The perks of unemployment

    "Congratulations on your unemployment" I was walking my dog, Clover, in the middle of the afternoon yesterday (something you can do when you're unemployed), when a neighbor stopped to pet her, and we got to talking. "Do you work from home?", my neighbor asked. "Well," I hesitated, because for so many years I did work … Continue reading The perks of unemployment

There’s no shortcut to happiness

It's become increasingly apparent to me that I am always looking for a shortcut to feeling happy. We all are, right? Booze, drugs, social media 'likes' — anything to give us a quick hit of dopamine or a way to dull the pain. My vices aren't obvious. I guess I'd categorize them as a mix … Continue reading There’s no shortcut to happiness

Doing what feels right (instead of what we wish felt right)

If you read yesterday's post, you know I'm processing some intense feelings these days. Feelings of shame, of loss, and — at the same time — hope. All tied to finally, finally listening to my intuition and becoming the artist I'm meant to be. So when Facebook reminded me of this blog post that my friend Lauree … Continue reading Doing what feels right (instead of what we wish felt right)

A story about buttering bread and learning to ask “why?”

We were in high school, young and in love, and my parents had invited us to join them for dinner at a nice Italian restaurant in Washington, DC.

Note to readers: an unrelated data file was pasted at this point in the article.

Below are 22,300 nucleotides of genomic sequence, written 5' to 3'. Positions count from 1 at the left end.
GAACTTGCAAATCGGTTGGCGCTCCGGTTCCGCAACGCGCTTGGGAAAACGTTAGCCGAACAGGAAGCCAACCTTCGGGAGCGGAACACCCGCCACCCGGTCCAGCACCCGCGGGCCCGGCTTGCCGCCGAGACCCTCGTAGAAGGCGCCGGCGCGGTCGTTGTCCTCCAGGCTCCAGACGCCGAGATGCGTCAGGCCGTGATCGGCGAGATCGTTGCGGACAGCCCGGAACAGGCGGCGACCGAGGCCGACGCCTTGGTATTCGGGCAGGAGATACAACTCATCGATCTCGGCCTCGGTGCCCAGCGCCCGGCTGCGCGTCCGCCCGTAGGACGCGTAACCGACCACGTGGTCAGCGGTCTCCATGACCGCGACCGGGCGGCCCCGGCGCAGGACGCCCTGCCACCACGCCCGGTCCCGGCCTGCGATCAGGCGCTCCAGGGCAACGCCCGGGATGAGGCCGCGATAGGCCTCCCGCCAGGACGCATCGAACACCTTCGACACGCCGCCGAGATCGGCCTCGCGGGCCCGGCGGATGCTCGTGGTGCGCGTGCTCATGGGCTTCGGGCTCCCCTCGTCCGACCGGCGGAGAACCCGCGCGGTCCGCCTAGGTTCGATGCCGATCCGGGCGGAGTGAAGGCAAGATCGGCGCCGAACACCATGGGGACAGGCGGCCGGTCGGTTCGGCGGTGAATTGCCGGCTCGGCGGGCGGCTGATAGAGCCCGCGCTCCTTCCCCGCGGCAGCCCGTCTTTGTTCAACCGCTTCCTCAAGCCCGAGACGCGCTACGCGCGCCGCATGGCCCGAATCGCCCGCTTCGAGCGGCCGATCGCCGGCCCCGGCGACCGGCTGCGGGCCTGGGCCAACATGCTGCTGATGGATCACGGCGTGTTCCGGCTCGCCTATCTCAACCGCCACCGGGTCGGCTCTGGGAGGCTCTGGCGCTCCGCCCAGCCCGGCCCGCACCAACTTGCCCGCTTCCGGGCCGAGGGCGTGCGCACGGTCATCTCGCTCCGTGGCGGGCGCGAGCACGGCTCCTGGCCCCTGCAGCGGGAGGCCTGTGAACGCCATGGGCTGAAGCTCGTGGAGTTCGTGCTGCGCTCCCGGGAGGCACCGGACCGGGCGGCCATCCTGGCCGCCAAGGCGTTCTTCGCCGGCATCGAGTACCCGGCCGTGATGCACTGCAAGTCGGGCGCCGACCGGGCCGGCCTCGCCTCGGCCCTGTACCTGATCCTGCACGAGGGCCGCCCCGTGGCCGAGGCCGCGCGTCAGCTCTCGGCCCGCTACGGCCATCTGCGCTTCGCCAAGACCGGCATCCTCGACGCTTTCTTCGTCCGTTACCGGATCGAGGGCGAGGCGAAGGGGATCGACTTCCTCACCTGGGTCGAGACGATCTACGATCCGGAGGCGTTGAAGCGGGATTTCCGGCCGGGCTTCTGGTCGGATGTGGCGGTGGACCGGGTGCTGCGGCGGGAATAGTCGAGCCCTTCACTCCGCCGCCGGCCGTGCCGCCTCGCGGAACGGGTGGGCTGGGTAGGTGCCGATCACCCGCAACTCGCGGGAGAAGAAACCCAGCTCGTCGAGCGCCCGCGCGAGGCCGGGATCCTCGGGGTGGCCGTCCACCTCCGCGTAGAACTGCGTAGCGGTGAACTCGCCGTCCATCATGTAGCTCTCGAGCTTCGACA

As we waited for our meals to arrive, we all started to help ourselves to the bread basket sitting in the middle of the table. Jordan began smoothing butter across the slice of bread he'd selected.

"Jordan," one of my parents said (I can't remember which one). "That's not the way to butter bread."

"Sorry — what?"

"The way you're doing it, putting all the butter on at once. It's more polite to tear off a piece at a time and butter each piece — like this," my parent showed him.

Jordan looked around like he might be on an episode of Candid Camera — like, "Was this shit for real?" — and then proceeded to ask a very reasonable question: "Why?"

Now, I say this was a reasonable question, and it was. You might also argue that it was an obvious one. And you might wonder, now that you find yourself thinking about it, why anyone would ever go along with a prescribed way of applying butter to bread without asking why.

It had never occurred to me to ask why.

There are certain things that happen in your life, and from that point forward, you think, always, in terms of "before" and "after." For me, this moment — the moment with the buttering of the bread — was one of those moments.